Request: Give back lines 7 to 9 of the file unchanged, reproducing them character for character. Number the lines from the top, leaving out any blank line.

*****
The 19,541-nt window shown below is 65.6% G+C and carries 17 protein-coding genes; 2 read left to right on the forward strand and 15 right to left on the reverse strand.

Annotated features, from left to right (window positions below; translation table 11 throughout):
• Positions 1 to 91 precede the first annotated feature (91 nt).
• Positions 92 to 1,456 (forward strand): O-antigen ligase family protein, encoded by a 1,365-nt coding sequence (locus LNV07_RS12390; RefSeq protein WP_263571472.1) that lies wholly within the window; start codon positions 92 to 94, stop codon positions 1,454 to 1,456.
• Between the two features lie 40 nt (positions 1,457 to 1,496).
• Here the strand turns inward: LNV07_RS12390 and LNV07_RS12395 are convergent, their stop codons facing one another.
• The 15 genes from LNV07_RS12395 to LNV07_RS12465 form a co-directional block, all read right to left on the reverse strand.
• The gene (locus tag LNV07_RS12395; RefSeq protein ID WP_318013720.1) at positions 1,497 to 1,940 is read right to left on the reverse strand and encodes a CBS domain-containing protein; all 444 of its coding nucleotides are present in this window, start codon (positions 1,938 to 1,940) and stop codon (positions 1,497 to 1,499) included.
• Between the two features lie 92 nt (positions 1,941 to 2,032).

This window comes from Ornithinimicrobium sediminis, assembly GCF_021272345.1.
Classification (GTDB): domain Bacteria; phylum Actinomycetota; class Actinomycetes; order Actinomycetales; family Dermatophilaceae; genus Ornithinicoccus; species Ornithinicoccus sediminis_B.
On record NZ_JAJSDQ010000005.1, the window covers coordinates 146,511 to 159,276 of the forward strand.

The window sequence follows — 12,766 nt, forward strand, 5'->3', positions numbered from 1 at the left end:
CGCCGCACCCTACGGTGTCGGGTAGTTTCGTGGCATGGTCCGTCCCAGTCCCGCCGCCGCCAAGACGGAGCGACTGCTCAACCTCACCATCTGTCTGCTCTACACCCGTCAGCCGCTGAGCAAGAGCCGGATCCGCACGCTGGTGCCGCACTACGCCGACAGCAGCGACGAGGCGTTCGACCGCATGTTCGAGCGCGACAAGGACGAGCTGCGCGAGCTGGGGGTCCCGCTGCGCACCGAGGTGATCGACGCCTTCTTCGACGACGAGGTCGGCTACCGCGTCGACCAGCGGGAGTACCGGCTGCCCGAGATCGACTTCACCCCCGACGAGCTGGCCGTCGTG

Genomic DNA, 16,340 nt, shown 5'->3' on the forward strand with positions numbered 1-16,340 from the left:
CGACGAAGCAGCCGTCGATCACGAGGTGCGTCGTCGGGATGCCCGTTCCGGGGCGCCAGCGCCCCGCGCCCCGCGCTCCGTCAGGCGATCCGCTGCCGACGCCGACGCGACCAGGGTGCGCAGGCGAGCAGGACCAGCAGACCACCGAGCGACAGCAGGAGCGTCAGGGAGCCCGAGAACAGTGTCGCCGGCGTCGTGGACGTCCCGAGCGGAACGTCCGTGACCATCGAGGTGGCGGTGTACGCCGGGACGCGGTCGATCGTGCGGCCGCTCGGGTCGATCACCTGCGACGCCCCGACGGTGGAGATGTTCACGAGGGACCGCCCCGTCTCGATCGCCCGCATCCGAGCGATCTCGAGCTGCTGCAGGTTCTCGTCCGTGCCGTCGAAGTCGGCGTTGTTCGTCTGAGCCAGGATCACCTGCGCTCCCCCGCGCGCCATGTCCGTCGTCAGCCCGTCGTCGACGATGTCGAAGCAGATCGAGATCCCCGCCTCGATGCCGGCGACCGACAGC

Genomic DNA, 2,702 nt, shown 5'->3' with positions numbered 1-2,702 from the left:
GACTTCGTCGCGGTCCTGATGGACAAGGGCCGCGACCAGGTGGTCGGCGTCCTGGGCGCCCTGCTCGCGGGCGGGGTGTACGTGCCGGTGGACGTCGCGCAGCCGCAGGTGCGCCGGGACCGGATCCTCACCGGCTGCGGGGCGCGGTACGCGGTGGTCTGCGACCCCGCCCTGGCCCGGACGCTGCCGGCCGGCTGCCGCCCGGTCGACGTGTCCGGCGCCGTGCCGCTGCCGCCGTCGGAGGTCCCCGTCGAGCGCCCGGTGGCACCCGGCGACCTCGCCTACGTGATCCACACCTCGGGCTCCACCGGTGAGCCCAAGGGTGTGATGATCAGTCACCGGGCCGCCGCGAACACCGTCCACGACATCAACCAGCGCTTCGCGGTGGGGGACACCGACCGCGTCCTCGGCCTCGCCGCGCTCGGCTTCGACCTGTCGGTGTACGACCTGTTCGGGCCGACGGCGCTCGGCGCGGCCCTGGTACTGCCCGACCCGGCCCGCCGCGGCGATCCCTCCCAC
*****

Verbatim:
• The 15 genes from LNV07_RS12395 to LNV07_RS12465 form a co-directional block, all read right to left on the reverse strand.
• The gene (locus tag LNV07_RS12395; RefSeq protein ID WP_318013720.1) at positions 1,497 to 1,940 is read right to left on the reverse strand and encodes a CBS domain-containing protein; all 444 of its coding nucleotides are present in this window, start codon (positions 1,938 to 1,940) and stop codon (positions 1,497 to 1,499) included.
• Between the two features lie 92 nt (positions 1,941 to 2,032).